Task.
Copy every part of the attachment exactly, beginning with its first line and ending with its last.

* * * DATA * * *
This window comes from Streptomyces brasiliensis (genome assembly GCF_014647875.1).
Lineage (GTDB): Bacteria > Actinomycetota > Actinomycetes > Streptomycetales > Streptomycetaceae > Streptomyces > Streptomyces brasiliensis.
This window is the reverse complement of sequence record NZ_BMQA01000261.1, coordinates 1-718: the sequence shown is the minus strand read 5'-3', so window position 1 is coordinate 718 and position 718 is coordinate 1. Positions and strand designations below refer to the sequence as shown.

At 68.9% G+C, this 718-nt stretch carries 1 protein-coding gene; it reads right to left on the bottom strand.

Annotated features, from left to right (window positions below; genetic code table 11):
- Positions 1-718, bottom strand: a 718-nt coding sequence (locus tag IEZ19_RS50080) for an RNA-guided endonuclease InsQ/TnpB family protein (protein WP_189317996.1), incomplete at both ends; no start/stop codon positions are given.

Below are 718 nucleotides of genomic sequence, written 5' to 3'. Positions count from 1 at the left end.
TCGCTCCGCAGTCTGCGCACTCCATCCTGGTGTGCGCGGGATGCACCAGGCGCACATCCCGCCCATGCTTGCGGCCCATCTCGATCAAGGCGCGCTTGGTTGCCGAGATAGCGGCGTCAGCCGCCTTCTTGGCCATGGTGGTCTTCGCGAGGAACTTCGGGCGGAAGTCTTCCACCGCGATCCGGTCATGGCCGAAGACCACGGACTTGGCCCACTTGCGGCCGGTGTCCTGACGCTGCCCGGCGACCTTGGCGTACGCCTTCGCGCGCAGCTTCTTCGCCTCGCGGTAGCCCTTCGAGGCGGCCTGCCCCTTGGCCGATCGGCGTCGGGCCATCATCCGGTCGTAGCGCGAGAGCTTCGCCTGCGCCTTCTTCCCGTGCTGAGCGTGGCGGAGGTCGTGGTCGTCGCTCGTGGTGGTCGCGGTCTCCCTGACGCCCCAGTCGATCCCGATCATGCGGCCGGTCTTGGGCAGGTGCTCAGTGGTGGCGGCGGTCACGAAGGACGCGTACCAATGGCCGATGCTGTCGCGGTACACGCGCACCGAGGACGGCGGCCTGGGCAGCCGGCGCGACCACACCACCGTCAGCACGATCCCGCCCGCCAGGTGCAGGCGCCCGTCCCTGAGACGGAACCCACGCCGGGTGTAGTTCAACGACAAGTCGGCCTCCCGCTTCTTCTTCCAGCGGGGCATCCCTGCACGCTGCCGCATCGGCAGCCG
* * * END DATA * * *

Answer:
This window comes from Streptomyces brasiliensis (genome assembly GCF_014647875.1).
Lineage (GTDB): Bacteria > Actinomycetota > Actinomycetes > Streptomycetales > Streptomycetaceae > Streptomyces > Streptomyces brasiliensis.
This window is the reverse complement of sequence record NZ_BMQA01000261.1, coordinates 1-718: the sequence shown is the minus strand read 5'-3', so window position 1 is coordinate 718 and position 718 is coordinate 1. Positions and strand designations below refer to the sequence as shown.

At 68.9% G+C, this 718-nt stretch carries 1 protein-coding gene; it reads right to left on the bottom strand.

Annotated features, from left to right (window positions below; genetic code table 11):
- Positions 1-718, bottom strand: a 718-nt coding sequence (locus tag IEZ19_RS50080) for an RNA-guided endonuclease InsQ/TnpB family protein (protein WP_189317996.1), incomplete at both ends; no start/stop codon positions are given.

Below are 718 nucleotides of genomic sequence, written 5' to 3'. Positions count from 1 at the left end.
TCGCTCCGCAGTCTGCGCACTCCATCCTGGTGTGCGCGGGATGCACCAGGCGCACATCCCGCCCATGCTTGCGGCCCATCTCGATCAAGGCGCGCTTGGTTGCCGAGATAGCGGCGTCAGCCGCCTTCTTGGCCATGGTGGTCTTCGCGAGGAACTTCGGGCGGAAGTCTTCCACCGCGATCCGGTCATGGCCGAAGACCACGGACTTGGCCCACTTGCGGCCGGTGTCCTGACGCTGCCCGGCGACCTTGGCGTACGCCTTCGCGCGCAGCTTCTTCGCCTCGCGGTAGCCCTTCGAGGCGGCCTGCCCCTTGGCCGATCGGCGTCGGGCCATCATCCGGTCGTAGCGCGAGAGCTTCGCCTGCGCCTTCTTCCCGTGCTGAGCGTGGCGGAGGTCGTGGTCGTCGCTCGTGGTGGTCGCGGTCTCCCTGACGCCCCAGTCGATCCCGATCATGCGGCCGGTCTTGGGCAGGTGCTCAGTGGTGGCGGCGGTCACGAAGGACGCGTACCAATGGCCGATGCTGTCGCGGTACACGCGCACCGAGGACGGCGGCCTGGGCAGCCGGCGCGACCACACCACCGTCAGCACGATCCCGCCCGCCAGGTGCAGGCGCCCGTCCCTGAGACGGAACCCACGCCGGGTGTAGTTCAACGACAAGTCGGCCTCCCGCTTCTTCTTCCAGCGGGGCATCCCTGCACGCTGCCGCATCGGCAGCCG